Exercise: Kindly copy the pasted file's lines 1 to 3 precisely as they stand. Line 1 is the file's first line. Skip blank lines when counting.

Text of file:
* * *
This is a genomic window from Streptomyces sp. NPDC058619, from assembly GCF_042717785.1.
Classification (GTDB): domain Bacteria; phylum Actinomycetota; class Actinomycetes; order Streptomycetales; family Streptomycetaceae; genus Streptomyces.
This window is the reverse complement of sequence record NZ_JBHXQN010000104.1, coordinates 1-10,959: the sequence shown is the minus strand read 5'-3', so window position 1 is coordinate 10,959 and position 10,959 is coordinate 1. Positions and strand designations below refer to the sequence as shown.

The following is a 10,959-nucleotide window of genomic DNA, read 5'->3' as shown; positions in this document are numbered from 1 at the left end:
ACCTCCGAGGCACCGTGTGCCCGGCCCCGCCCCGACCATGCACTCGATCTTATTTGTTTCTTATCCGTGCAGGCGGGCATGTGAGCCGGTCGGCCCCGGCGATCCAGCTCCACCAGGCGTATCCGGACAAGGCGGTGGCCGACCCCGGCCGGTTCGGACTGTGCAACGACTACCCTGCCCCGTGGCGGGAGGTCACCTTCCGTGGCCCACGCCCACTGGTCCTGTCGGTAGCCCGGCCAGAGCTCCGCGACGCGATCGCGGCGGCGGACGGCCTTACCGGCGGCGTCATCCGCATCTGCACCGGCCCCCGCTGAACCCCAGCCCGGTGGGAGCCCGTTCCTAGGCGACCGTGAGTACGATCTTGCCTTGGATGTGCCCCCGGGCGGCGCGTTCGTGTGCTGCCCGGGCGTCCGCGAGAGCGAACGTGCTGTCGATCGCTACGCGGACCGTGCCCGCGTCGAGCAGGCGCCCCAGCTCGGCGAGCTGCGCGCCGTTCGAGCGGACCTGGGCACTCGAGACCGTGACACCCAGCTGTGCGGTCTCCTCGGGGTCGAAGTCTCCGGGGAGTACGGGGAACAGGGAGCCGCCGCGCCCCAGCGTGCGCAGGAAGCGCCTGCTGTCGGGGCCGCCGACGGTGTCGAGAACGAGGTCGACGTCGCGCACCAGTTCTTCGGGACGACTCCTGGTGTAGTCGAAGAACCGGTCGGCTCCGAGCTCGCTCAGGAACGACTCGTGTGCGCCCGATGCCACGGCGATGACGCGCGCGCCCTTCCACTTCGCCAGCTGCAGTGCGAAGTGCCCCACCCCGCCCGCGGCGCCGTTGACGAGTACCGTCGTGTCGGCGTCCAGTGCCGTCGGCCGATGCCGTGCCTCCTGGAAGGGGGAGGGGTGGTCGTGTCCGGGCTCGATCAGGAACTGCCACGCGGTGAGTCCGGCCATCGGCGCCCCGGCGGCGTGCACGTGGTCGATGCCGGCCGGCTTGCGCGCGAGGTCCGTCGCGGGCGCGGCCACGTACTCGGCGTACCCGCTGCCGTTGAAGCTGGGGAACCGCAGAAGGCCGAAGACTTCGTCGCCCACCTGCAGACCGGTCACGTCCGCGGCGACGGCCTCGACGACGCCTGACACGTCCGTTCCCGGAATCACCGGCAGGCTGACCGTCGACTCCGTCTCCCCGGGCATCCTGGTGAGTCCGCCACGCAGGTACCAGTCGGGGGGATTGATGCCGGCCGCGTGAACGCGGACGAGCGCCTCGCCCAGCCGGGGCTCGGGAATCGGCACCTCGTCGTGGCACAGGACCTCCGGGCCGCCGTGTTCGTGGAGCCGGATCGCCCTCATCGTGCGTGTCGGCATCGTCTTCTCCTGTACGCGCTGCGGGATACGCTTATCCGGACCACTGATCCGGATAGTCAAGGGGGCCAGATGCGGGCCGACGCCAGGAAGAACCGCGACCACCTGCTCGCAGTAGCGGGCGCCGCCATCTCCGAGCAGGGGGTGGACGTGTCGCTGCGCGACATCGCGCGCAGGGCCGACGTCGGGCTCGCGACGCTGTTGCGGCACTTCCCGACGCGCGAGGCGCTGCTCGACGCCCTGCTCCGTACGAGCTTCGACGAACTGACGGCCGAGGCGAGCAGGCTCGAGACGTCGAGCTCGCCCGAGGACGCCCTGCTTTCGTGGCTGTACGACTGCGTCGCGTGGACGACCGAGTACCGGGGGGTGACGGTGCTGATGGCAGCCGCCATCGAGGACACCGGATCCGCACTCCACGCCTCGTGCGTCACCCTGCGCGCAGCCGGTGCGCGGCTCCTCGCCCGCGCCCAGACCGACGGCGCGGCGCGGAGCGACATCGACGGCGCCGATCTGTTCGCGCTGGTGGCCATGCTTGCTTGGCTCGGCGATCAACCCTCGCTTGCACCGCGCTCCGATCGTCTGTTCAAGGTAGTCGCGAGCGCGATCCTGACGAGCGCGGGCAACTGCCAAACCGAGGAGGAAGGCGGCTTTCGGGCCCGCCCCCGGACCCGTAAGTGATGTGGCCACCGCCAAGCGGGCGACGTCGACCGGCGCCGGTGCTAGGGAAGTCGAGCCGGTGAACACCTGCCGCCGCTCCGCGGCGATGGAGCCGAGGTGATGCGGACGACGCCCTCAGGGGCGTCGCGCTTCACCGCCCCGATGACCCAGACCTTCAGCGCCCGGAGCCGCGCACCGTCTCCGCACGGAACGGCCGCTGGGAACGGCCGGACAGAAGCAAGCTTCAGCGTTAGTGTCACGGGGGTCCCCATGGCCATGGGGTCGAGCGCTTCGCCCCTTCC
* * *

This is a genomic window from Streptomyces sp. NPDC058619, from assembly GCF_042717785.1.
Classification (GTDB): domain Bacteria; phylum Actinomycetota; class Actinomycetes; order Streptomycetales; family Streptomycetaceae; genus Streptomyces.
This window is the reverse complement of sequence record NZ_JBHXQN010000104.1, coordinates 1-10,959: the sequence shown is the minus strand read 5'-3', so window position 1 is coordinate 10,959 and position 10,959 is coordinate 1. Positions and strand designations below refer to the sequence as shown.